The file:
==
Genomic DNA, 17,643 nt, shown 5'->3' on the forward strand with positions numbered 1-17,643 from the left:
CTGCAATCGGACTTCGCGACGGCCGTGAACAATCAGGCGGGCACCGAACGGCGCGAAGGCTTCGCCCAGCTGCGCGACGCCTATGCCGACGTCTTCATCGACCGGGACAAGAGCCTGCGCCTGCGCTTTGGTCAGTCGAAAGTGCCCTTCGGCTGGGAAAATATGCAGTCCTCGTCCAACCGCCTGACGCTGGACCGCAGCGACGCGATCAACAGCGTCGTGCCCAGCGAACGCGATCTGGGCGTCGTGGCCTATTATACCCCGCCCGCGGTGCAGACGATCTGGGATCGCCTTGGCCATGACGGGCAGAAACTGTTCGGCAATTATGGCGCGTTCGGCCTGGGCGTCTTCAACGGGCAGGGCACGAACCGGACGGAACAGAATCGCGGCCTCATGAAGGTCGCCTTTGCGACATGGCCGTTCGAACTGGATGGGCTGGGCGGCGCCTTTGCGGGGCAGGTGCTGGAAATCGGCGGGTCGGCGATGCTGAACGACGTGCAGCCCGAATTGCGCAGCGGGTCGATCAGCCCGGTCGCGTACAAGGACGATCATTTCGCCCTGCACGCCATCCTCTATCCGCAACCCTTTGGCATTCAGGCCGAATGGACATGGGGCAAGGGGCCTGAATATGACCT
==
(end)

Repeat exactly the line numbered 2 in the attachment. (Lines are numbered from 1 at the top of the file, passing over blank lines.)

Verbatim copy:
CTGCAATCGGACTTCGCGACGGCCGTGAACAATCAGGCGGGCACCGAACGGCGCGAAGGCTTCGCCCAGCTGCGCGACGCCTATGCCGACGTCTTCATCGACCGGGACAAGAGCCTGCGCCTGCGCTTTGGTCAGTCGAAAGTGCCCTTCGGCTGGGAAAATATGCAGTCCTCGTCCAACCGCCTGACGCTGGACCGCAGCGACGCGATCAACAGCGTCGTGCCCAGCGAACGCGATCTGGGCGTCGTGGCCTATTATACCCCGCCCGCGGTGCAGACGATCTGGGATCGCCTTGGCCATGACGGGCAGAAACTGTTCGGCAATTATGGCGCGTTCGGCCTGGGCGTCTTCAACGGGCAGGGCACGAACCGGACGGAACAGAATCGCGGCCTCATGAAGGTCGCCTTTGCGACATGGCCGTTCGAACTGGATGGGCTGGGCGGCGCCTTTGCGGGGCAGGTGCTGGAAATCGGCGGGTCGGCGATGCTGAACGACGTGCAGCCCGAATTGCGCAGCGGGTCGATCAGCCCGGTCGCGTACAAGGACGATCATTTCGCCCTGCACGCCATCCTCTATCCGCAACCCTTTGGCATTCAGGCCGAATGGACATGGGGCAAGGGGCCTGAATATGACCT